Sometimes, you cannot be where you would choose. I can’t. I need to come to work, and earn money, and all of those real person things. And so, to make the cold bearable, I made a soup. In it, I put those little pasta stars, so that when I stare into the soup (clutched between my icy white hands), it feels a bit special. The stars, surrounded by all the different colours of vegetables, remind me that there is a whole world outside the window. But for now there is soup, and it is warming, and filling, and a little bit special. 

“Adventures are all very well in their place, but there’s a lot to be said for regular meals and freedom from pain.” 

Minestrone

 

Minestrone
Serves 4
A warming, comforting and deeply flavourful soup, full of little stars.
Write a review
Print
Prep Time
20 min
Cook Time
40 min
Prep Time
20 min
Cook Time
40 min
Ingredients
  1. A knob of butter
  2. 1 onion
  3. 2 carrots
  4. 3 sticks celery
  5. 1 tbsp fennel seeds, crushed in a pestle and mortar
  6. 5 fat cloves of garlic
  7. A few shakes of chilli powder, if liked
  8. A tin of chopped tomatoes (400g)
  9. Water - enough to fill the tin 2 and a half times
  10. 2 chicken stock cubes*
  11. 3/4 cup pasta stars (or any other small pasta)
  12. A tin of cannellini beans (400g)
  13. A few handfuls of spinach, roughly chopped
Instructions
  1. First, make a soffrito. Chop up the carrot, the onion and the celery - as chunky or as fine as you like, depending on how chunky or fine you like your soup to be.
  2. Over a medium heat, melt the butter in a big saucepan. When it's melted, add the carrot, onion and celery - your soffrito - and let cook for a few minutes until the onion starts to go a little clear. Keep it moving so the butter coats the soffrito and the vegetables start to shine like little gems.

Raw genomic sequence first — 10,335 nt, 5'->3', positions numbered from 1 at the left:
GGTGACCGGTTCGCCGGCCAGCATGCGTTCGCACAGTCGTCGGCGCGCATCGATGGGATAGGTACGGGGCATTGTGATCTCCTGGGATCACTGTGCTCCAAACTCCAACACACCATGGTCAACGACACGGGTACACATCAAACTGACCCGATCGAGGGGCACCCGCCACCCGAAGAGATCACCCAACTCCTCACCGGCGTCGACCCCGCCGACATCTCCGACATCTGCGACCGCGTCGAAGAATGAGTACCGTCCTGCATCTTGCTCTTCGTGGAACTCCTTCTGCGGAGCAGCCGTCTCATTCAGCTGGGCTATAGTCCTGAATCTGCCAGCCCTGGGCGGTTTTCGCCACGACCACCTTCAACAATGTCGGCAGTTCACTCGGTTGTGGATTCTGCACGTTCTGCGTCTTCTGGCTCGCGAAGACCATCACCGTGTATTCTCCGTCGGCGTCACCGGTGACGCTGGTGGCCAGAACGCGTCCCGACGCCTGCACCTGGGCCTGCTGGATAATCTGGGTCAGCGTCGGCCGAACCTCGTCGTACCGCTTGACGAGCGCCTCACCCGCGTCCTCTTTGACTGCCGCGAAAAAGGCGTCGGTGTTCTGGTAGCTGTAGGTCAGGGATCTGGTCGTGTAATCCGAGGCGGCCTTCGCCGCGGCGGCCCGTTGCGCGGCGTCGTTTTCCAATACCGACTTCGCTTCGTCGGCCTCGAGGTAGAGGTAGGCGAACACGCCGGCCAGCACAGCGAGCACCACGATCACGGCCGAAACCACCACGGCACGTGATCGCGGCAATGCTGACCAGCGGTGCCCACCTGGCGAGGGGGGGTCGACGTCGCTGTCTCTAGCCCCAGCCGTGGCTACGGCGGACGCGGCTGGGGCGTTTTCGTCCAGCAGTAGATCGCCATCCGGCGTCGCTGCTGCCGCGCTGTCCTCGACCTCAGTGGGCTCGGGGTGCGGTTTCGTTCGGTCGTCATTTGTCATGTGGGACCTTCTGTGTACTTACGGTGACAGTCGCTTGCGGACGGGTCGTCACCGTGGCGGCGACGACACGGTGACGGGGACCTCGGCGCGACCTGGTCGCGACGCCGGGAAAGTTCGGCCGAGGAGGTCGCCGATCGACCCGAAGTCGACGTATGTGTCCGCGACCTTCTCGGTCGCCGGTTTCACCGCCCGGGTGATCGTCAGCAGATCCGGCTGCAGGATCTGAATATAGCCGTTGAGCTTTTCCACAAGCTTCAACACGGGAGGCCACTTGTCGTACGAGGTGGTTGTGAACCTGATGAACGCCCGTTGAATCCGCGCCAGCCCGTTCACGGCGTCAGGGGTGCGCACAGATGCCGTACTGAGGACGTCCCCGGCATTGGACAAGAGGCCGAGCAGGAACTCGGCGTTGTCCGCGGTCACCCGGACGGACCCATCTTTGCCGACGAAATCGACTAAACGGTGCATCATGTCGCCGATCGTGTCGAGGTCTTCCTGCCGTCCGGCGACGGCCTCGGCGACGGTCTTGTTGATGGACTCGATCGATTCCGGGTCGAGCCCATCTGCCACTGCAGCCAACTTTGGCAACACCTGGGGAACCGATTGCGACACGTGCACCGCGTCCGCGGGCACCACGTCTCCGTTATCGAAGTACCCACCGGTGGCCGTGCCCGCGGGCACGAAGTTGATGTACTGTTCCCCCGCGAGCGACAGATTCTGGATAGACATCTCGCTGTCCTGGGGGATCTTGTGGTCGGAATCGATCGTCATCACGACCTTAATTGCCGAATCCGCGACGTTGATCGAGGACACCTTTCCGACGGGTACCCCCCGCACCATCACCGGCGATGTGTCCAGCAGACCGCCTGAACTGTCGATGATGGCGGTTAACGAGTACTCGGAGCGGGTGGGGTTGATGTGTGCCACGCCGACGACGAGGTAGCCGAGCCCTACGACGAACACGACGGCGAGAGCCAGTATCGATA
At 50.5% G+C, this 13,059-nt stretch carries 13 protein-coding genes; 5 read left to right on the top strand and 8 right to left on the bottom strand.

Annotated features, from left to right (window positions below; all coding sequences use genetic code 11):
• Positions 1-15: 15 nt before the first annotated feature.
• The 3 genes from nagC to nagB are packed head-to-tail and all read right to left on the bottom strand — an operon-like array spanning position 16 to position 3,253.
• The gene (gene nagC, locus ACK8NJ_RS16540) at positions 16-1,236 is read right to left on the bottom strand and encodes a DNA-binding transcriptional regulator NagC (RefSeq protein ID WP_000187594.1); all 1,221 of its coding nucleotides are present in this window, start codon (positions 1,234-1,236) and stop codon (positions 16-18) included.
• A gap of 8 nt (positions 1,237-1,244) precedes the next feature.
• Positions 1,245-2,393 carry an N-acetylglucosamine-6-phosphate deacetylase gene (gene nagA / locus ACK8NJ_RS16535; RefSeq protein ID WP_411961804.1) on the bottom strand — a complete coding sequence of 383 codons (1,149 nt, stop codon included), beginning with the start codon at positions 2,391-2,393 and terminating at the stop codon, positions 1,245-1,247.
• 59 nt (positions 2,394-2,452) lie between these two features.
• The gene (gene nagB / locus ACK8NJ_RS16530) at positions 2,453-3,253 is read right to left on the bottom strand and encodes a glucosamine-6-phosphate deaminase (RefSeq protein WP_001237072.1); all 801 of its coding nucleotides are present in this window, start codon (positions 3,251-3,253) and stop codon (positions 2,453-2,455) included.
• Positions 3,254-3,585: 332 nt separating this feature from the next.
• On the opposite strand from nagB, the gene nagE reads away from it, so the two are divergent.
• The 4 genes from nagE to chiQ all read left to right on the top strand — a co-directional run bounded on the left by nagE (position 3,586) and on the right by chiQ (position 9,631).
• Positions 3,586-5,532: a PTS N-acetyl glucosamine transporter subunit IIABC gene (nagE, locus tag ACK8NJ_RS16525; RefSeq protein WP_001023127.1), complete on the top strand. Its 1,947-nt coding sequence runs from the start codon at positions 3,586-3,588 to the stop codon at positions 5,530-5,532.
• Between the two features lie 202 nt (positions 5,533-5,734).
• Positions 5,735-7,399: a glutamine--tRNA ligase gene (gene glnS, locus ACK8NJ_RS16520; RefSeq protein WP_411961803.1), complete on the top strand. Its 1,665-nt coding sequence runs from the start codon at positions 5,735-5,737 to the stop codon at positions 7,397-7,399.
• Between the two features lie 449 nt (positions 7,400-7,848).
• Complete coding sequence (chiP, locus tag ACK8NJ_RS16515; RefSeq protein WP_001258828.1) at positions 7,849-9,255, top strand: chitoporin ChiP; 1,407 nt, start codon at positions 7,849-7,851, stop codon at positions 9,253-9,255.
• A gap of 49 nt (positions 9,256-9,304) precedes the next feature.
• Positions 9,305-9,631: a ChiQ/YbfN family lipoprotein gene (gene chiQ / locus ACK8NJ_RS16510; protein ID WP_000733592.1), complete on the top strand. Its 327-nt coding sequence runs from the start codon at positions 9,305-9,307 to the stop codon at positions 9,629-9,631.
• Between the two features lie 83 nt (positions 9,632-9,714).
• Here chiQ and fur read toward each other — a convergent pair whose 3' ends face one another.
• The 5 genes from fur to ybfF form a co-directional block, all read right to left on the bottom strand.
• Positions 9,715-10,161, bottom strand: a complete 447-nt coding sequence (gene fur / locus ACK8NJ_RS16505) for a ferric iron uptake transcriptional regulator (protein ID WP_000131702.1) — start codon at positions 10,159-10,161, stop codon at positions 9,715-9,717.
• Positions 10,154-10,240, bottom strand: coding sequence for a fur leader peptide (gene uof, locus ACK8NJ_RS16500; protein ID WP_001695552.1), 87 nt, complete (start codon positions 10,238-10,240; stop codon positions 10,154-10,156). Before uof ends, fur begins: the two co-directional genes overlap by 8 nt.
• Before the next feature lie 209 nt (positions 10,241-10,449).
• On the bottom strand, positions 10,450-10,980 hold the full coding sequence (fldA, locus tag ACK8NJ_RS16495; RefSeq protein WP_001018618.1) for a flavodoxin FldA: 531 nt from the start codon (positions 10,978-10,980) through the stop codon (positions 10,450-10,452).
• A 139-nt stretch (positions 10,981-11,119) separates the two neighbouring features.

3. Mince your garlic. Add the crushed fennel seeds and garlic to the pan and leave to cook for a few more minutes, until the garlic gets a bit fragrant.
  4. Add your tin of tomatoes to the pan, then the water. Just re-fill the can from the tap, put it in the pan, repeat, repeat again but with a half full can. You can use more or less depending how thick you like a soup.
  5. Crush in the stock cubes, add some chilli and maybe a few grinds of black pepper.Give it a stir to blend in the stock cubes. Bring to the boil.
  6. Add in the beans and the cup of pasta. Leave on the heat for about 10-15 minutes, until the pasta has cooked through.
  7. Add the spinach, stir, and cook for 2 minutes or so until just wilted.
  8. Serve, or put in tupperware in the fridge ready to be taken to work and held close for warmth.
Notes
  1. *you could use vegetable stock to make this recipe vegetarian
Doughs and Don'ts http://www.doughsanddonts.com/

BBQ Beer Can Chicken (or, tradition)

Doughs and Donts_BBQ Beercan Chicken Title